The Centre has decided to link road construction with the Swachh Bharat Mission 2.0, paving the way for the use of inert material derived from solid waste into the construction of embankments along national highways.
Building on the success of pilot projects, the Ministry of Road Transport and Highways (MoRTH) has formulated a draft policy addressing the utilisation of inert waste material that does not naturally decompose and has invited public comments on the same.
The disposal of solid waste poses a significant environmental challenge for urban areas. According to the ministry's assessment, approximately 170 million tonnes of waste accumulate across 2,304 dump sites in the country.
However, the major component of solid waste is inert soil which is generated by bio-remediation and bio-mining of this legacy waste. Study has been conducted by MoRTH though the Delhi-based Central Road Research Institute, which established that the generated inert soil can be utilised in embankment of highway.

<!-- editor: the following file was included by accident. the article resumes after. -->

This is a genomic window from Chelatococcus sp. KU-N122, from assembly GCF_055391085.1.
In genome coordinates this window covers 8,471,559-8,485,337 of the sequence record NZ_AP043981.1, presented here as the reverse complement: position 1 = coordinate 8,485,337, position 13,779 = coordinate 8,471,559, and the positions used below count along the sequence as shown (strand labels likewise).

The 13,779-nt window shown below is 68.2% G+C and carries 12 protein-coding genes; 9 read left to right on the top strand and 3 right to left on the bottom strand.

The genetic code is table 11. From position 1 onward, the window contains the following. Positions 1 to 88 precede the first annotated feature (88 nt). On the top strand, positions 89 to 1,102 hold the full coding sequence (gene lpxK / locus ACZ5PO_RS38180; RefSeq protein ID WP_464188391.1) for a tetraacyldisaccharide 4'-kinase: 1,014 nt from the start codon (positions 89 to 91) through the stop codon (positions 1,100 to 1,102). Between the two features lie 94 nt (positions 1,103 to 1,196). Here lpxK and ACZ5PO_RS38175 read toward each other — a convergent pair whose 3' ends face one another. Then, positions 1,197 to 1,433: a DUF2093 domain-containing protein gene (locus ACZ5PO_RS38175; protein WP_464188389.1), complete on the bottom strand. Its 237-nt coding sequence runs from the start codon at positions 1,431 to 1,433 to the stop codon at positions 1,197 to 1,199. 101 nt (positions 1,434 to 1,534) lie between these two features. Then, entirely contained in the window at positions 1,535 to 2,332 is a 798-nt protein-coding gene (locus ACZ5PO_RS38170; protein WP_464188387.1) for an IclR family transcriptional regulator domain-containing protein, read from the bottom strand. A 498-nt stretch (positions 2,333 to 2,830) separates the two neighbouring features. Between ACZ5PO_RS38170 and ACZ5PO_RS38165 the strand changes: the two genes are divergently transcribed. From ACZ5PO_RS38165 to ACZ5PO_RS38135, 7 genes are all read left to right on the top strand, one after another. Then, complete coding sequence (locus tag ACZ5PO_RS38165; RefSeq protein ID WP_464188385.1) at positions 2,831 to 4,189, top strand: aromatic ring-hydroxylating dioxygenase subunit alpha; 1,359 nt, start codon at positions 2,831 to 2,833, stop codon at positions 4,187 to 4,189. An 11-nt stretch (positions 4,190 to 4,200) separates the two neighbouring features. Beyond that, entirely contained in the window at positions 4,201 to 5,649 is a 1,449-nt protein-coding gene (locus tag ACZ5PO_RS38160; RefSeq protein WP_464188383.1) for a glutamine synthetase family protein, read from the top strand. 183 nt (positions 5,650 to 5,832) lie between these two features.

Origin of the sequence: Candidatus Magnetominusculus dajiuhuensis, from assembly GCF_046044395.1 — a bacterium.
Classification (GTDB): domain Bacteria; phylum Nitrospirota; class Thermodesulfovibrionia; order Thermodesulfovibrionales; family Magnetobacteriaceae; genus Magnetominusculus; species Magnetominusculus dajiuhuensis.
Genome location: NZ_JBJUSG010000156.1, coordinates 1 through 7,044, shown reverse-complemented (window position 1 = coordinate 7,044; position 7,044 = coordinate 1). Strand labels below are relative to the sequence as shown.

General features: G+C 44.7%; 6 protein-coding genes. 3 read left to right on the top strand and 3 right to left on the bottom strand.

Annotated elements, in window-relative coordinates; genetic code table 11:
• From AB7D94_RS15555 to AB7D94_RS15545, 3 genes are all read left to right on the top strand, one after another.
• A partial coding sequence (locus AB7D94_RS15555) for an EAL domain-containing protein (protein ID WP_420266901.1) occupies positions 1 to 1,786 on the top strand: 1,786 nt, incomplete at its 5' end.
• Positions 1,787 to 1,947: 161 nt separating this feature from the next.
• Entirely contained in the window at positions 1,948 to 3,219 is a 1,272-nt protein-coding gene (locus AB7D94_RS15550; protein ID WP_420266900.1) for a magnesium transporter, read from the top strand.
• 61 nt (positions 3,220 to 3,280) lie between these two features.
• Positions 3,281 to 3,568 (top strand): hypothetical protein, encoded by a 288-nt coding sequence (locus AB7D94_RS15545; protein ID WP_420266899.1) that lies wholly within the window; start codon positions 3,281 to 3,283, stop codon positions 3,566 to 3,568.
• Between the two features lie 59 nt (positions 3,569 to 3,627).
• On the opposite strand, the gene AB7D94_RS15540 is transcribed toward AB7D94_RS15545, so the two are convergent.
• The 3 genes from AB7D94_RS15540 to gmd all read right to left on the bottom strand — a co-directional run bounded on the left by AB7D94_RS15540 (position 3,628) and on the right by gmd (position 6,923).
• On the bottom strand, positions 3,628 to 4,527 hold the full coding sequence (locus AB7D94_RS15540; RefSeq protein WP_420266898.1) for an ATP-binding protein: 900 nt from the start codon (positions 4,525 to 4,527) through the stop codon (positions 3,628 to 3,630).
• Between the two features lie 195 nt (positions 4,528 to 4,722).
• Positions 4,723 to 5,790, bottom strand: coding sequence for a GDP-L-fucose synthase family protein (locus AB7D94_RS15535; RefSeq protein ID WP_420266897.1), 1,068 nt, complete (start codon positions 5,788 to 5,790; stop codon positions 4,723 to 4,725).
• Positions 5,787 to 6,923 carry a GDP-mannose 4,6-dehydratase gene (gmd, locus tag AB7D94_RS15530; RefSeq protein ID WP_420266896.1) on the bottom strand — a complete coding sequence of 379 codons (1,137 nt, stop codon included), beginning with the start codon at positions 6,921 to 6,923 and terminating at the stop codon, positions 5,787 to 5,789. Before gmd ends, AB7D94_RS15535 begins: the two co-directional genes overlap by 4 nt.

It should be noted that the construction of embankment of highways requires huge amount of soil which at time is required to be procured from agriculture field. There is a need for sustainable construction of highways which have minimum impact on environment and ecology in procurement of materials.
To address the challenges associated with urban solid waste disposal and the increasing need for earth in embankment construction, the Ministry of Road Transport, in collaboration with the National Highways Authority of India, has undertaken two pilot projects for utilisation of inert material.
The initial pilot project took place in Delhi-NCR, specifically on the urban extension road and the DND-Sohna spur of the Delhi-Mumbai Expressway. The second pilot project involved the use of inert solid waste material on the Ahmedabad-Dholera Expressway.
Moreover, the Ministry of Housing and Urban Affairs, as part of Swachh Bharat Mission Urban 2.0, has introduced a scheme to allocate funds to local bodies for the processing of urban solid waste.
Consequently, the central government has chosen to explore alternative applications for the solid waste in highway road projects. This move aims to address both the challenge of urban solid waste disposal and the increasing demand for earth in embankment construction, particularly as highway development gains momentum.
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